The 2014 Baseball Hall of Fame Class will be announced on Wednesday. Have you heard? If you’re lucky you’ve avoided most of the Hall of Fame chatter, as it’s quickly become the most tedious argument in all of sports which is saying something in the era of “hot takes” and “embracing debate.”
This year’s most heated topic, among others, is the Hall of Fame worthiness of Jack Morris. It’s degenerated down into another old school writers vs. new school writers debate — fun! In short, some of the voters back Morris’ candidacy since he, “looks like a Hall of Famer.” Morris won the most games of any starting pitcher in the 1980s, had some success in high-profile postseason games – 10 innings for the Twins in Game 7 of the 1991 World Series! — and pitched 175 complete games of his 527 games started. Also: he sported a great mustache.
Detractors point to his pedestrian lifetime 3.90 ERA (which would be the highest in Cooperstown if enshrined) and say Morris isn’t a Hall of Famer, even if he was a tough competitor and a bulldog on the mound. Statistically, Morris compares to guys like Kenny Rogers and no one is banging the drum for his candidacy.
It’s all boiled down into a really dumb back-and-forth, including what the eyes saw vs. what the stats say. Plus, it’s Morris’ last year on the ballot. He needs 75 percent of the votes for enshirement. Last year he received 67.7 percent, when nobody got voted in. With guys like Greg Maddux and Frank Thomas on the ballot for the first time, it doesn’t look good for Morris.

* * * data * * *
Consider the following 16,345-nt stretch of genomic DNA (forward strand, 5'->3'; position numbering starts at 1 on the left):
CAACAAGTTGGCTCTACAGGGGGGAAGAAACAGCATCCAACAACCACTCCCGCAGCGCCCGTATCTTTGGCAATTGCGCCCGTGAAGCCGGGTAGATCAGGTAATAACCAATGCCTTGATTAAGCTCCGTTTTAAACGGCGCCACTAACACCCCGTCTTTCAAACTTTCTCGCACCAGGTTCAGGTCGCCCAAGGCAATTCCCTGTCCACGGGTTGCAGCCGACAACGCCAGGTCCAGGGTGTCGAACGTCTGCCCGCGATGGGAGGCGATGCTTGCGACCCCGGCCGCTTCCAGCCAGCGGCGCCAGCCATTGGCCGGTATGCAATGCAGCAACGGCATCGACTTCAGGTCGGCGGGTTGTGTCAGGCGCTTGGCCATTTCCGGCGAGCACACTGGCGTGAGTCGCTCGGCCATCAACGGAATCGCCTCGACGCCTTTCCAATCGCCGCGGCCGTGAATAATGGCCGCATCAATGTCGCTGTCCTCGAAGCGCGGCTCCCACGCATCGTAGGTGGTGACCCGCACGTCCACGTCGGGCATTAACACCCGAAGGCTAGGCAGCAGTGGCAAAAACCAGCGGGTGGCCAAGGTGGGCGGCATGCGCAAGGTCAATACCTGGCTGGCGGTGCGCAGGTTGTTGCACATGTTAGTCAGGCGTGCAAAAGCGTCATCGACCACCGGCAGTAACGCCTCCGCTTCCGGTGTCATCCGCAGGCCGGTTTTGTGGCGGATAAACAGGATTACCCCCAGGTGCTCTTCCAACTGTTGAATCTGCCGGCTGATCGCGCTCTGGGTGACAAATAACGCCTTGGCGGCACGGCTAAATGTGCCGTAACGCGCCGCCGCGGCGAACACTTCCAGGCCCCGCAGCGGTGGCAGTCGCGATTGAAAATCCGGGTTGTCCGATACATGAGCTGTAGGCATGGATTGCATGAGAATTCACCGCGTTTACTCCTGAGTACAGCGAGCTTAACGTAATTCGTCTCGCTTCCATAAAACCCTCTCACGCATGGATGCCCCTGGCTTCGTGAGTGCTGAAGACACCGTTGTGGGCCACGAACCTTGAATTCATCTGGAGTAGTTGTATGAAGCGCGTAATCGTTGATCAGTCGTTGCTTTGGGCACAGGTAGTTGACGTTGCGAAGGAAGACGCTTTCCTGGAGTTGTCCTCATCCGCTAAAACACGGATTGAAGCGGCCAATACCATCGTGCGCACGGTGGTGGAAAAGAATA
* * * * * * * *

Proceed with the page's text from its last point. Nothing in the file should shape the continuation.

Nor does it sound too good when one of Morris’ prominent teammates on the 1984 Tigers, Lou Whitaker, says stuff like this on the radio (Via the Detroit News):
“Jack Morris was no better than Alan Trammell-Lou Whitaker,” Whitaker said during the interview, audio of which was posted on DetroitSportsRag.com and confirmed by MLB Network Radio co-host Jim Bowden. “If we didn’t make the plays, and we didn’t come up with the big hits, Jack Morris wouldn’t be where he was, or where he is.”
Maybe Whitaker — one of the best second baseman of his era with 244 lifetime home runs to his name — is a little bitter since he lasted only one year on the ballot. Maybe he’s telling it like it is.
However the ballot reads out on Wednesday, expect plenty of hand-wringing on all sides of the Morris argument — all for a little plaque in upstate New York.
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